What Are Ophthalmic Tumors?
Ophthalmic tumors (eye tumors) can be benign (noncancerous) or cancerous growths that develop in, on or around your eyes.
Uveal melanoma and lymphoma are the most common adult eye cancers, while retinoblastoma (cancer of the retina) is the most common eye cancer found in children. There are 500 to 600 new cases of retinoblastoma in children each year, and uveal melanoma is diagnosed in just 1,500 to 2,000 adults every year.
Other ophthalmic tumors include:
- Eyelid tumors: Benign and malignant tumors on the edge of or in the eyelid, including skin cancers.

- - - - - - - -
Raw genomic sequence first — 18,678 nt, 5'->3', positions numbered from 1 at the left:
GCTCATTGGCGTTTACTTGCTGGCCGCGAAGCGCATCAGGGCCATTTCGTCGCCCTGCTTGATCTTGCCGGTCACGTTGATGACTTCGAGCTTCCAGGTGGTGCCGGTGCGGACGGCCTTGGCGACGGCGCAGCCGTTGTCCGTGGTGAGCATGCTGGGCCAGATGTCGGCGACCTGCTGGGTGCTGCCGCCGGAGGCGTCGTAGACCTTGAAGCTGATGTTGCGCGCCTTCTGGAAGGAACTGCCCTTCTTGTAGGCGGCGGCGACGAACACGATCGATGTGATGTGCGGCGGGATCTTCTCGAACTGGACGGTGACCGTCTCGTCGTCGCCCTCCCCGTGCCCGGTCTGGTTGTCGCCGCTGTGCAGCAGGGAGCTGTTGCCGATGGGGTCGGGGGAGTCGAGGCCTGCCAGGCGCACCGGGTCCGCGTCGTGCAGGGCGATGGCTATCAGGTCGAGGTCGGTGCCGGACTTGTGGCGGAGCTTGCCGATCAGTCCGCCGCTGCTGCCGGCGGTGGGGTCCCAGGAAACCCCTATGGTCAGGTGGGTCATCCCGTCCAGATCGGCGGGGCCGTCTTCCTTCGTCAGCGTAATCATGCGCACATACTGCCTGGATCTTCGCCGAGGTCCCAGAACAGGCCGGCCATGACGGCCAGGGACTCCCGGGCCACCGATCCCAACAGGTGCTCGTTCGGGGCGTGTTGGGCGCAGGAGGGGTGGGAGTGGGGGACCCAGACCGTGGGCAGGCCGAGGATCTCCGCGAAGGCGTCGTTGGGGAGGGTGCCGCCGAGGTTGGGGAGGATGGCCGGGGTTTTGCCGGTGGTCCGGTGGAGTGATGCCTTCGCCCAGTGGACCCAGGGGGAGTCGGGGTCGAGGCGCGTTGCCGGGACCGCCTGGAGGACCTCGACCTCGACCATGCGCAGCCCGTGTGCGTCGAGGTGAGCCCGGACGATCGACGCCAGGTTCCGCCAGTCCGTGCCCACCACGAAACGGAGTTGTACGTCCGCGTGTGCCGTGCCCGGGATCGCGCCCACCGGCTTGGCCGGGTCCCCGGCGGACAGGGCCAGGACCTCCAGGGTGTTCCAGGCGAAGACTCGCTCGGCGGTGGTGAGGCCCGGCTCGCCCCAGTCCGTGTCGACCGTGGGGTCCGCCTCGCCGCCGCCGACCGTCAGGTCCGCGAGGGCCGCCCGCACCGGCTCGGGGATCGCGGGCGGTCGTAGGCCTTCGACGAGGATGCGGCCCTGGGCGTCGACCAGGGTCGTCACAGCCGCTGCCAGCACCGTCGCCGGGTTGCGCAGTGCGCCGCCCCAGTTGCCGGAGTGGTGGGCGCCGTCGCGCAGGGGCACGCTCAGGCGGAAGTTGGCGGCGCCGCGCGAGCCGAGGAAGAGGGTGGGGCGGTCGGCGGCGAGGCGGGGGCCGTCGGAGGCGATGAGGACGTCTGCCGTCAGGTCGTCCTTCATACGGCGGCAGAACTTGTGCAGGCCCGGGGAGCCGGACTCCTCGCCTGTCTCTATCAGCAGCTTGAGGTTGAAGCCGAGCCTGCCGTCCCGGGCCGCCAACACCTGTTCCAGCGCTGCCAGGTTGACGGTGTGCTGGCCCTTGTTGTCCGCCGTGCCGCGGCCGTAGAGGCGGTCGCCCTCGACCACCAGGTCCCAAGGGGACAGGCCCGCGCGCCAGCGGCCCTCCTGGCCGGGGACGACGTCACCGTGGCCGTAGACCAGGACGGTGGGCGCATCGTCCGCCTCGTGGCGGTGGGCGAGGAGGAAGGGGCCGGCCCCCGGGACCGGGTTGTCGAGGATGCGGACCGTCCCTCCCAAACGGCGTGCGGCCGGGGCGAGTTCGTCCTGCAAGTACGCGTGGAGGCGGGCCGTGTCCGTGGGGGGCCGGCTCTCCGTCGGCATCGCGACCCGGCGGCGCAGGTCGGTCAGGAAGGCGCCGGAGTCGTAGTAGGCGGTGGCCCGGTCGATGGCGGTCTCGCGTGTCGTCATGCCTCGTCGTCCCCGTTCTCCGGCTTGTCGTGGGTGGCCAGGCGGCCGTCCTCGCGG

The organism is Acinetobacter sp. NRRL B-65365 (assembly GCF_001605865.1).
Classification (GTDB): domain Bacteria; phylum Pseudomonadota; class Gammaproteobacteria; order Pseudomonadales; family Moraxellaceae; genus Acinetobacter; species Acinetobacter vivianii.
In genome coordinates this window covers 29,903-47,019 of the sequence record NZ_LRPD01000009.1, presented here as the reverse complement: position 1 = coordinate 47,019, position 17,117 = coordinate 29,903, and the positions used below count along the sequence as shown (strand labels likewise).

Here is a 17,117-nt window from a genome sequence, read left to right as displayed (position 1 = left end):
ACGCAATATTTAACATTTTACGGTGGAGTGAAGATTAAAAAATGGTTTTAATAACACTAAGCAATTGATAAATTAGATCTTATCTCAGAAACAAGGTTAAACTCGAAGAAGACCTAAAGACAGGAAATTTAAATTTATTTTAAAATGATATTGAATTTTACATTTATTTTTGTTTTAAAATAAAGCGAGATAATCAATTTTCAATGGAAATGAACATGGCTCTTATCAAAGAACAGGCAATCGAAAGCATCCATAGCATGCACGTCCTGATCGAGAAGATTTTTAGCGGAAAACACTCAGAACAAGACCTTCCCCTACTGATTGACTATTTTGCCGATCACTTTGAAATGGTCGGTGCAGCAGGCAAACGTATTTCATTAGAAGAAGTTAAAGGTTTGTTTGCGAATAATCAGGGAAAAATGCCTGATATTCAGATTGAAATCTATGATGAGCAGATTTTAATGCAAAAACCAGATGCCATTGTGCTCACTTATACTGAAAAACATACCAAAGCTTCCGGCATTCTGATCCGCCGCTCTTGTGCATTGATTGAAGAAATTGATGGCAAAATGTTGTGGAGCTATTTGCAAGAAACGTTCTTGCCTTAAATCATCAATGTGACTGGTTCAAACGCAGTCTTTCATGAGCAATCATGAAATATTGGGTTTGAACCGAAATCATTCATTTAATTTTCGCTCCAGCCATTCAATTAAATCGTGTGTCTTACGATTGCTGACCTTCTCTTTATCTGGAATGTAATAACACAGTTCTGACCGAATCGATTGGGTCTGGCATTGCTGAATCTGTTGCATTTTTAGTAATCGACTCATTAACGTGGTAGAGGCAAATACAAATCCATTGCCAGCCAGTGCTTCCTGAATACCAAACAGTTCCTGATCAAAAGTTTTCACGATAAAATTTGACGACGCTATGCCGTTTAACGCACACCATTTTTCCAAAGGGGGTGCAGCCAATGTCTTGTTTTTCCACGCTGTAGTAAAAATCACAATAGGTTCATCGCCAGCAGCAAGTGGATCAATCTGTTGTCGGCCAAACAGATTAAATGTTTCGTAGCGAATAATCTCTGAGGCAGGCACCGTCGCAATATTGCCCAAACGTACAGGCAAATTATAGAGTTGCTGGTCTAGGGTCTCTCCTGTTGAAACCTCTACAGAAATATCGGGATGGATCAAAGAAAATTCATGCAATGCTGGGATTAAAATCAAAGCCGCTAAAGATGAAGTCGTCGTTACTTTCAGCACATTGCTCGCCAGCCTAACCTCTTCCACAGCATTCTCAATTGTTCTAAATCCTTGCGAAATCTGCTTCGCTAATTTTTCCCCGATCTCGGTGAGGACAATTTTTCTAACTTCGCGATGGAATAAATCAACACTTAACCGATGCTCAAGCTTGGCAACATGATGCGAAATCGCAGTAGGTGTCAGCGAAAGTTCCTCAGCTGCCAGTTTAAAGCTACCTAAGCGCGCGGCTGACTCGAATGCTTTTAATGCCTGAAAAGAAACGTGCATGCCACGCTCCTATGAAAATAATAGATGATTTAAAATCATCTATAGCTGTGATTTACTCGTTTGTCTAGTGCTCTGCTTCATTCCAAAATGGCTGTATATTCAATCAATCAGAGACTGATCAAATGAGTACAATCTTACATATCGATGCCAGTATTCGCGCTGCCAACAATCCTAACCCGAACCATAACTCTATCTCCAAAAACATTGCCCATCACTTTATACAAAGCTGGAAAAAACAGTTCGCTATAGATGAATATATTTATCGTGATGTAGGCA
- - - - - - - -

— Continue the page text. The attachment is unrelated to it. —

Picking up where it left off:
- Hemangiomas: These are caused by an overgrowth of tangled blood vessels on your eyelid or inside your eye.
- Conjunctival tumors: Benign and malignant tumors develop on the outer surface of your eyeball.
- Iris tumors: These tumors grow on the colored part of your eye, often the iris melanoma.
- Retinal hemangioblastomas: Von Hippel Lindau disease-related tumors include hemangioblastomas, which are blood vessel tumors of the brain, spinal cord and retina.
- Other retinal tumors: Vasoproliferative tumors, nerve fiber tumors and retinoblastomas.
- Choroid tumors: Benign and malignant tumors, including choroidal melanoma.
- Lymphoma: Often non-Hodgkin lymphoma that can develop around or inside your eye.
- Lacrimal gland tumors: Benign and malignant tumors on the glands that create tears.
- Dermoid cysts: Fluid- and tissue-filled sacs.
- Rhabdomyosarcoma: Cancerous tumor in your eye’s muscle or connective tissue.
- Orbital tumors: Tumors that start in the orbit or metastasize (spread) to the orbit.